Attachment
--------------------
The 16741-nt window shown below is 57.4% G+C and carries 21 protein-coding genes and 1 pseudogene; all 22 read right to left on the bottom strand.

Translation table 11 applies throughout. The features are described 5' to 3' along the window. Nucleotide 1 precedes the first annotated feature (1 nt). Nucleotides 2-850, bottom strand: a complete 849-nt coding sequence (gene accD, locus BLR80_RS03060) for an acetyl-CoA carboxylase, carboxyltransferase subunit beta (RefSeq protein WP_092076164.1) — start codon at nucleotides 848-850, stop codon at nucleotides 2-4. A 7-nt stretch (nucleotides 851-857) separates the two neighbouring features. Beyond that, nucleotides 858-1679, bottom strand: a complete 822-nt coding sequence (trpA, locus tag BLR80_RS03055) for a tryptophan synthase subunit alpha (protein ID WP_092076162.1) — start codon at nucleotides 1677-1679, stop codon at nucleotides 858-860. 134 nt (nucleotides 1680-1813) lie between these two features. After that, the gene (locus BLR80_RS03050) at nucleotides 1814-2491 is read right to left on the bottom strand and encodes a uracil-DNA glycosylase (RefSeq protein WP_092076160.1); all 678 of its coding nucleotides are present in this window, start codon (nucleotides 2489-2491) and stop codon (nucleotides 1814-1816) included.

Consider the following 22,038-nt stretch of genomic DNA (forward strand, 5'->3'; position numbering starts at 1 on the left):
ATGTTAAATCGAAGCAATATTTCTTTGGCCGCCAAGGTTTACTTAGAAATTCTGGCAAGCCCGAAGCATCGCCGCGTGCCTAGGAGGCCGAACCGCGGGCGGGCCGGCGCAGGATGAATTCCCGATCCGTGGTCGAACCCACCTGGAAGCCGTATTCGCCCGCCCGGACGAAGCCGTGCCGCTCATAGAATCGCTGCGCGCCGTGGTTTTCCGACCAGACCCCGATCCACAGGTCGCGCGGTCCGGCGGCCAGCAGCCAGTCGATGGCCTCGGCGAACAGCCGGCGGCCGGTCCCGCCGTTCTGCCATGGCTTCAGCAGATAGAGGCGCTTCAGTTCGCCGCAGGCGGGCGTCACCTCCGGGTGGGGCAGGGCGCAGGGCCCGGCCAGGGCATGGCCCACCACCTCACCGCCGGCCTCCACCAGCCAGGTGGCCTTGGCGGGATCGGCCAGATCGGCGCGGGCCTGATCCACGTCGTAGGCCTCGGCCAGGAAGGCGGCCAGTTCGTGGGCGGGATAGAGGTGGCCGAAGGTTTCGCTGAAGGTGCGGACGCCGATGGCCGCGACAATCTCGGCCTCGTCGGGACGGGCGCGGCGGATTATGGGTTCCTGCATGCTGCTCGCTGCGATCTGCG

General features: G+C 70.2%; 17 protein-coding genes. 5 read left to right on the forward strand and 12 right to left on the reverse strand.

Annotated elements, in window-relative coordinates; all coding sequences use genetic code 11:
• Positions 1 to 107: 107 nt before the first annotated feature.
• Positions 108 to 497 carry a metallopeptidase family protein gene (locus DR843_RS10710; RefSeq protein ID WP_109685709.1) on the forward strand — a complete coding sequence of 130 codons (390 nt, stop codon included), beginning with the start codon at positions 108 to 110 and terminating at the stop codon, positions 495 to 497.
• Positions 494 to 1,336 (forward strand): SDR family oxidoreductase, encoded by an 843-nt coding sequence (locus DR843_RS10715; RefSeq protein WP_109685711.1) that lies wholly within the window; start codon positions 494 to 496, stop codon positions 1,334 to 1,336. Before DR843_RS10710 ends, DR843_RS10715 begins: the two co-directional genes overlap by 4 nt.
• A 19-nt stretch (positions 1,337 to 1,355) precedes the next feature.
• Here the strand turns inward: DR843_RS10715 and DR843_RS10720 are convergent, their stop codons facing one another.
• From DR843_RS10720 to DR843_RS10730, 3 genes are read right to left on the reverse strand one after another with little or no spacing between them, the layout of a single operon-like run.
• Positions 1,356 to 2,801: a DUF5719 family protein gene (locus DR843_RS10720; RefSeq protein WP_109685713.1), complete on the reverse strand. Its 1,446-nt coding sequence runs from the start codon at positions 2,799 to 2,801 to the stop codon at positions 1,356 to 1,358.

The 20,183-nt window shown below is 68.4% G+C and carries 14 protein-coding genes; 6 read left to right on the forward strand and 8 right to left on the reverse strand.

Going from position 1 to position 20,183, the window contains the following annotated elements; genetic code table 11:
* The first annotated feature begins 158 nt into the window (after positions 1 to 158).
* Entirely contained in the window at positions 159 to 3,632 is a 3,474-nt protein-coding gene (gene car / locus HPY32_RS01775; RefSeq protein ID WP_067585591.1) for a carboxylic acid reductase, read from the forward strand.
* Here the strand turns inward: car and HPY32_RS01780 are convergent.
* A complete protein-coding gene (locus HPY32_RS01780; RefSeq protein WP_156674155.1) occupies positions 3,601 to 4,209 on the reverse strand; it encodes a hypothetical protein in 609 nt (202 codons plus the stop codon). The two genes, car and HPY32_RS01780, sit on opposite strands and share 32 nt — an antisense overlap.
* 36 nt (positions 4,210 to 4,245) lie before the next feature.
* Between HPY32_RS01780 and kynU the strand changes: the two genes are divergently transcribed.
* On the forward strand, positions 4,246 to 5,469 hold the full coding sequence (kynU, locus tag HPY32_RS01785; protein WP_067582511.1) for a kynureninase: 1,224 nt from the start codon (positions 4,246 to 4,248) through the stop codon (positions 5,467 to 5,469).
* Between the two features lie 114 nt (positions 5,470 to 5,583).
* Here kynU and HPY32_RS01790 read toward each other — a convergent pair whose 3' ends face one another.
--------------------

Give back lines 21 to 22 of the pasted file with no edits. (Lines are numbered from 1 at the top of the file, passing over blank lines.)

* Between HPY32_RS01780 and kynU the strand changes: the two genes are divergently transcribed.
* On the forward strand, positions 4,246 to 5,469 hold the full coding sequence (kynU, locus tag HPY32_RS01785; protein WP_067582511.1) for a kynureninase: 1,224 nt from the start codon (positions 4,246 to 4,248) through the stop codon (positions 5,467 to 5,469).